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What is Dissociative Amnesia?

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  • Written By: Nat Robinson
  • Edited By: Heather Bailey
  • Last Modified Date: 31 October 2016
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When a person has amnesia, he or she has a loss of memory. The person may be unable to remember recent or past people, things, places and events. This may be a chronic or sudden disturbance of memory. There are different types of amnesia. Dissociative amnesia is a type of memory loss which typically follows a traumatic experience.

Unlike most types of amnesia, dissociative amnesia is not usually induced by an illness or injury to the head. Instead, it is generally some type of agonizing experience which triggers the condition. Dissociative amnesia is different from ordinary forgetfulness. A particular characteristic an individual with this condition may exhibit is the inability to remember very personal pieces of information. Generally, the information is linked to one particular event, which may be buried so far into the subconscious, a person is unable to remember the details of it.

There are a number of events which may lead a person to dissociative amnesia. For instance, a traumatic sexual experience such as rape may cause this to happen. Being viciously attacked, robbed, surviving a serious injury or illness are additional reasons that can cause this severe memory suppression. In some cases, a person with this type of amnesia may have been indirectly impacted by a disturbing situation. An example of this may be bearing witness to the illness or death of a loved one, witnessing a horrible car accident or seeing someones else being brutally assaulted.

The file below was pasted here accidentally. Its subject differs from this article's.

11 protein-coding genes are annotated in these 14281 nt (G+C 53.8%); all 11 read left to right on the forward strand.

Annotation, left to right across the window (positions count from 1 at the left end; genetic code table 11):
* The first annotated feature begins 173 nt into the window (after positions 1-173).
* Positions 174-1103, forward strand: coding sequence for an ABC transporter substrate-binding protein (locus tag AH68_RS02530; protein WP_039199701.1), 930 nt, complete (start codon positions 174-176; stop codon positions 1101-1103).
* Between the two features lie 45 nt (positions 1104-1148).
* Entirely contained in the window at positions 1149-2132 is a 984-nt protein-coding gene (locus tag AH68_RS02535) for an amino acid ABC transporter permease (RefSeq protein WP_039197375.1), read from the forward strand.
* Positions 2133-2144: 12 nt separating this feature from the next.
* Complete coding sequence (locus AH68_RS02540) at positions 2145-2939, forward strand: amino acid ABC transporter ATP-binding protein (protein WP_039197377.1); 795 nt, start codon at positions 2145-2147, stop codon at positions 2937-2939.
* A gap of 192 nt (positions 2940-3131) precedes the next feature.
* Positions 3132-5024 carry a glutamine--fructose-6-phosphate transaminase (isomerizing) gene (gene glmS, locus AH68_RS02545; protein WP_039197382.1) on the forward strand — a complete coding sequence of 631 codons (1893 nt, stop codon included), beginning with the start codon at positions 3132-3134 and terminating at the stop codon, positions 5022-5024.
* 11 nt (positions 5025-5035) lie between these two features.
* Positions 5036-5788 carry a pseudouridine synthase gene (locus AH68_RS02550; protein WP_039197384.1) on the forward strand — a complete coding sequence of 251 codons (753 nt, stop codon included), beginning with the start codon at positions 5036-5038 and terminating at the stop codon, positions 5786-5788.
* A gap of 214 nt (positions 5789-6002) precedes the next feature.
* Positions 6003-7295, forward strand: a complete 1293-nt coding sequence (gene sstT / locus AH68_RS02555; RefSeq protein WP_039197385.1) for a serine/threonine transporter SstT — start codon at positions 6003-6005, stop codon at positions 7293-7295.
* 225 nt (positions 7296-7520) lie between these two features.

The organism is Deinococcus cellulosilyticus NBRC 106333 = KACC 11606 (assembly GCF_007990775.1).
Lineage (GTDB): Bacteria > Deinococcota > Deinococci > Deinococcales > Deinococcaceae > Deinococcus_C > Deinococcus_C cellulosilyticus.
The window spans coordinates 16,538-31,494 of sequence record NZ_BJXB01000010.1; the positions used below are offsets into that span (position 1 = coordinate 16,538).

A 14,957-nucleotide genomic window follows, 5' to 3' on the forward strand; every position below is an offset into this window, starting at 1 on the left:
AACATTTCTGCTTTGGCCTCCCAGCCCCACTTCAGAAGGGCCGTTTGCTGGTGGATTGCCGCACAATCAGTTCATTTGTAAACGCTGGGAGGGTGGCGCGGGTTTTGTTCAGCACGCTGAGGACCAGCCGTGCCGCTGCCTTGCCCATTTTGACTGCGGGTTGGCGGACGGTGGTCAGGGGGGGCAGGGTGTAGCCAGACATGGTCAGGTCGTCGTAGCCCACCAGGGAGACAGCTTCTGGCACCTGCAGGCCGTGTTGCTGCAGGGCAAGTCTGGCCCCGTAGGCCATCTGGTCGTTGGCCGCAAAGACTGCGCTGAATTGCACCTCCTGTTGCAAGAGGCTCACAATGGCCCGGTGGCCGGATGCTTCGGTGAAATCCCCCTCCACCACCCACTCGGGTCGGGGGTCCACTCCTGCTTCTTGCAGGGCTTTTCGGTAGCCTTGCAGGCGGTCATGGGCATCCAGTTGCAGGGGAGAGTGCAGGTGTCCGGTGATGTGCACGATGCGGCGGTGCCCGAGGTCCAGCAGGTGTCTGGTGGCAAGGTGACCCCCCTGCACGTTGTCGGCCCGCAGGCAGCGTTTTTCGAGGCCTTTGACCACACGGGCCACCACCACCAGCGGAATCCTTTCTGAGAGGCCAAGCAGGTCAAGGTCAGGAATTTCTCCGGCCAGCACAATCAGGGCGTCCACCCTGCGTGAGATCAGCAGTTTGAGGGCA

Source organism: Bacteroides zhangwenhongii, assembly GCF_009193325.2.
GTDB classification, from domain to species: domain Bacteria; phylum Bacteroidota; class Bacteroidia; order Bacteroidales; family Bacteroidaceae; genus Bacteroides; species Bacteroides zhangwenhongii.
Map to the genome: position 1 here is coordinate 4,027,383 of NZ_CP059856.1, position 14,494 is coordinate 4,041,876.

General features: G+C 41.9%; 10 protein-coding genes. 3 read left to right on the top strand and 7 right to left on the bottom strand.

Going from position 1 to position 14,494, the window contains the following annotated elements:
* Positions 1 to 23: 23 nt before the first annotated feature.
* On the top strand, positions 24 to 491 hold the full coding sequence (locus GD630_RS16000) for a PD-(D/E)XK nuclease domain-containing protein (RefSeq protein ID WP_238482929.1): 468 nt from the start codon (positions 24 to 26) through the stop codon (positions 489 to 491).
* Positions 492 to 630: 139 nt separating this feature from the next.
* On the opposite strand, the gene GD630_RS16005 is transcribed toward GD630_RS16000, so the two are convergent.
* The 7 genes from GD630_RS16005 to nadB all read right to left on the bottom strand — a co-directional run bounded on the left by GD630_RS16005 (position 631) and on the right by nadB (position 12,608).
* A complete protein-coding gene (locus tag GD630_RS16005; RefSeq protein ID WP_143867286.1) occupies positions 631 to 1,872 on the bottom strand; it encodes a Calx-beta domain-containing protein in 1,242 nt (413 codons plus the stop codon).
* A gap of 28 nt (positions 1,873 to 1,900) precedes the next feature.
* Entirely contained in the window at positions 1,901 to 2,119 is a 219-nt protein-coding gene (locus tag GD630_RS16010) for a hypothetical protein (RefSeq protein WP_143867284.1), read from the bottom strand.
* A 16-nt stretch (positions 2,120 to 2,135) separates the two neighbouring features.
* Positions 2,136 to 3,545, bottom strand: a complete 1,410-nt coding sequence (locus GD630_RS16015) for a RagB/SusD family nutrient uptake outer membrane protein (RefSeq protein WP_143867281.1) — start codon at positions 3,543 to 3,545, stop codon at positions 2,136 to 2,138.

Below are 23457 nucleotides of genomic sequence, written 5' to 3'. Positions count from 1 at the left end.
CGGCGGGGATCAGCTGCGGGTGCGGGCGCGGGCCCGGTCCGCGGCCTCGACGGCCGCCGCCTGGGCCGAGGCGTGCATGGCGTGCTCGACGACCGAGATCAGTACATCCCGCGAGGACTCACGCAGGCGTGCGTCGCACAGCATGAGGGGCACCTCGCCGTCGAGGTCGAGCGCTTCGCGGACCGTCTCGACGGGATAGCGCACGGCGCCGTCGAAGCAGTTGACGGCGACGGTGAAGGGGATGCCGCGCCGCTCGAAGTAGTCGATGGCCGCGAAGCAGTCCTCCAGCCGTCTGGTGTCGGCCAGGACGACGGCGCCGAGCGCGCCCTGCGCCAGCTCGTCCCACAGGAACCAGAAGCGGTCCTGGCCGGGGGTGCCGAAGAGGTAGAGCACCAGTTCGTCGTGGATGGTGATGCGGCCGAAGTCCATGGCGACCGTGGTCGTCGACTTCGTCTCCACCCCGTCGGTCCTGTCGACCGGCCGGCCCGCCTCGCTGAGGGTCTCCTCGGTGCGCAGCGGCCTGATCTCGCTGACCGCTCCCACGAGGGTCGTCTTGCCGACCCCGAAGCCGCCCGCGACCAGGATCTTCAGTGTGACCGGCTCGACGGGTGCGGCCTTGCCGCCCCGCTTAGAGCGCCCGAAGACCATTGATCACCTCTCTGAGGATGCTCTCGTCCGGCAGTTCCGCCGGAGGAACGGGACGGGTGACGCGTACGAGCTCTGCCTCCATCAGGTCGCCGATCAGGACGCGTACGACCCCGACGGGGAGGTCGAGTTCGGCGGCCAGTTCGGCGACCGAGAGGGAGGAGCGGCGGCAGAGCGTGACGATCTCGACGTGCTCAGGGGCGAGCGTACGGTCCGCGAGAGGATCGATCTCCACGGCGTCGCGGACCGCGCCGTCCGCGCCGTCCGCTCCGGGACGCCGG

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A person with dissociative amnesia may become depressed by his or her inability to remember. He or she may become withdrawn from members of the family and friends. This may be due to embarrassment or anger for not being able to remember what happened. Confusion may be experienced by a person with amnesia as well. As the individual struggles with his or her memory loss, there may be some behavioral and temperament changes and the person may be more aggressive or reserved than usual.

To diagnose dissociative amnesia, a doctor will generally examine the patient at great lengths. The doctor will typically be careful to ensure that there are no visual injuries to the head. In some cases, diagnostic imaging tests may be ordered to rule out any internal head injuries. After the physical examination, the doctor may attempt to perform an interview to gather as much information as possible from the patient. If there is no indication or report of a physical injury, the person may be referred to a psychiatrist for further evaluation.

In most cases, treatment for dissociative amnesia will involve some type of therapy. With therapy, various psychological techniques may be used to unravel the event which lead to the onset of amnesia. Family therapy may also be used to teach the entire family how to cope with a family member with this condition. If the amnesia has led the person into depression, anti-depressants may be prescribed under some incidences as well. Generally, with therapy and time, the hidden memories in a person with this type of amnesia may spontaneously return, although there are incidences where the memories remain suppressed.

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